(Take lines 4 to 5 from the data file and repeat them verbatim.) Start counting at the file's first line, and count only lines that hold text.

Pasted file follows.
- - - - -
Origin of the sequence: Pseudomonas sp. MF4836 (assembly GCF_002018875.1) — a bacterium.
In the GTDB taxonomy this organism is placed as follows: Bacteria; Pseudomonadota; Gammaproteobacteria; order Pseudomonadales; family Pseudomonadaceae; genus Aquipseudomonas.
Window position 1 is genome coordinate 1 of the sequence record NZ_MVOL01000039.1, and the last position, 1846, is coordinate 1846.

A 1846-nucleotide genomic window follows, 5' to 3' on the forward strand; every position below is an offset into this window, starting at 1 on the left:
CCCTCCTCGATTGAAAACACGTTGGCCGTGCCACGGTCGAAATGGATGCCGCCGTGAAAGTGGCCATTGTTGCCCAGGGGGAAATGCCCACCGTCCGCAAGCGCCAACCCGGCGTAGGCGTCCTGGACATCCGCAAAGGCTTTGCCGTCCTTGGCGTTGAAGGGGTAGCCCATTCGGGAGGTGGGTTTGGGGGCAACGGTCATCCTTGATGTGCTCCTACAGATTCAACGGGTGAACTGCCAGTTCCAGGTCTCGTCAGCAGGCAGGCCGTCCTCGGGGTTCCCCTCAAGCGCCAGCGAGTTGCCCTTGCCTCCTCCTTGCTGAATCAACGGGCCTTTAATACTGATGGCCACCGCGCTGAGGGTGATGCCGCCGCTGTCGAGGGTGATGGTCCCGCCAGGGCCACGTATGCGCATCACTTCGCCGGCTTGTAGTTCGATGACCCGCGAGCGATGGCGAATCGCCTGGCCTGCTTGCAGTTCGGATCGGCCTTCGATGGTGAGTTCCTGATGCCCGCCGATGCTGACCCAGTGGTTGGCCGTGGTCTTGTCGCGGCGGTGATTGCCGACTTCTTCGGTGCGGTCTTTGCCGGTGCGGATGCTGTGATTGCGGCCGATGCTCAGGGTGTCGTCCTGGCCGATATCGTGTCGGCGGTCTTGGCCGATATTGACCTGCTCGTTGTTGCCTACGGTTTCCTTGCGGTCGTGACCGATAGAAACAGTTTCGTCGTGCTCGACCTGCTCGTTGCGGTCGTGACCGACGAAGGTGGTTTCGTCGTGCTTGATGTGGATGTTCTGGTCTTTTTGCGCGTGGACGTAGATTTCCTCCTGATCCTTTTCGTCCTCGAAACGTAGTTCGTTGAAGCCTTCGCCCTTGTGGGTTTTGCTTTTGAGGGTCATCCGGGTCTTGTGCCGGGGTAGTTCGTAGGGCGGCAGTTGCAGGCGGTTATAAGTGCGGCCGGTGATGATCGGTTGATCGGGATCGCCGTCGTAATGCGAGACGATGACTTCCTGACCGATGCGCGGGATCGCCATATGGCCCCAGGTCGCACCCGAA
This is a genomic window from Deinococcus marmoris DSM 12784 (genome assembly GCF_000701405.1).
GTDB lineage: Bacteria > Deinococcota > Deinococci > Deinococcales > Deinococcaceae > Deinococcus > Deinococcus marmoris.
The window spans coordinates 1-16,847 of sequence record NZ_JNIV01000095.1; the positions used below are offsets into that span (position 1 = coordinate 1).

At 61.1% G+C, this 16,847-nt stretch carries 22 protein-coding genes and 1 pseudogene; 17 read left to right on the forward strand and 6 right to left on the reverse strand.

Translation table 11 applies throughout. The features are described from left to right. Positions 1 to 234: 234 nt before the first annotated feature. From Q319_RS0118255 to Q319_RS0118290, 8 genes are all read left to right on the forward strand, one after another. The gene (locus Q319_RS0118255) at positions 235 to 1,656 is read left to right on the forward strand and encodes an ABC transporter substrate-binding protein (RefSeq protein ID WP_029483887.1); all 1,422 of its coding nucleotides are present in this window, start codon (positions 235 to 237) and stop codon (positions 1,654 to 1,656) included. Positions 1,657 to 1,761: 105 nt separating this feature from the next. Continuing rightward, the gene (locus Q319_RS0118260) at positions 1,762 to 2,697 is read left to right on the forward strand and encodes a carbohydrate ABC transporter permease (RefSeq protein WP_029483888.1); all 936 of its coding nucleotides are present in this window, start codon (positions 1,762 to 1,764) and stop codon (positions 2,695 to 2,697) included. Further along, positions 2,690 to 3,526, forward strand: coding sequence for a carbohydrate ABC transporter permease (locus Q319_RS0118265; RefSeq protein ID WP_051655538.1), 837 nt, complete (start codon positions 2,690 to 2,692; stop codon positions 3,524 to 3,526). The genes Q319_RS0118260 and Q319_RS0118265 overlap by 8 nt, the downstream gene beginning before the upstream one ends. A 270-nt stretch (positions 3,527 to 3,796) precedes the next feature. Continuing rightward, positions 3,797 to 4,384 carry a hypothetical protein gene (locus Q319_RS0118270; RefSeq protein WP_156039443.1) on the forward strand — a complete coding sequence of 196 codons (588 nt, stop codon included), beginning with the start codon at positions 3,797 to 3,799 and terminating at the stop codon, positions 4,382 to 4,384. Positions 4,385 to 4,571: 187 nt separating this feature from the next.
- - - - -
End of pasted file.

A 1846-nucleotide genomic window follows, 5' to 3' on the forward strand; every position below is an offset into this window, starting at 1 on the left:
CCCTCCTCGATTGAAAACACGTTGGCCGTGCCACGGTCGAAATGGATGCCGCCGTGAAAGTGGCCATTGTTGCCCAGGGGGAAATGCCCACCGTCCGCAAGCGCCAACCCGGCGTAGGCGTCCTGGACATCCGCAAAGGCTTTGCCGTCCTTGGCGTTGAAGGGGTAGCCCATTCGGGAGGTGGGTTTGGGGGCAACGGTCATCCTTGATGTGCTCCTACAGATTCAACGGGTGAACTGCCAGTTCCAGGTCTCGTCAGCAGGCAGGCCGTCCTCGGGGTTCCCCTCAAGCGCCAGCGAGTTGCCCTTGCCTCCTCCTTGCTGAATCAACGGGCCTTTAATACTGATGGCCACCGCGCTGAGGGTGATGCCGCCGCTGTCGAGGGTGATGGTCCCGCCAGGGCCACGTATGCGCATCACTTCGCCGGCTTGTAGTTCGATGACCCGCGAGCGATGGCGAATCGCCTGGCCTGCTTGCAGTTCGGATCGGCCTTCGATGGTGAGTTCCTGATGCCCGCCGATGCTGACCCAGTGGTTGGCCGTGGTCTTGTCGCGGCGGTGATTGCCGACTTCTTCGGTGCGGTCTTTGCCGGTGCGGATGCTGTGATTGCGGCCGATGCTCAGGGTGTCGTCCTGGCCGATATCGTGTCGGCGGTCTTGGCCGATATTGACCTGCTCGTTGTTGCCTACGGTTTCCTTGCGGTCGTGACCGATAGAAACAGTTTCGTCGTGCTCGACCTGCTCGTTGCGGTCGTGACCGACGAAGGTGGTTTCGTCGTGCTTGATGTGGATGTTCTGGTCTTTTTGCGCGTGGACGTAGATTTCCTCCTGATCCTTTTCGTCCTCGAAACGTAGTTCGTTGAAGCCTTCGCCCTTGTGGGTTTTGCTTTTGAGGGTCATCCGGGTCTTGTGCCGGGGTAGTTCGTAGGGCGGCAGTTGCAGGCGGTTATAAGTGCGGCCGGTGATGATCGGTTGATCGGGATCGCCGTCGTAATGCGAGACGATGACTTCCTGACCGATGCGCGGGATCGCCATATGGCCCCAGGTCGCACCCGAA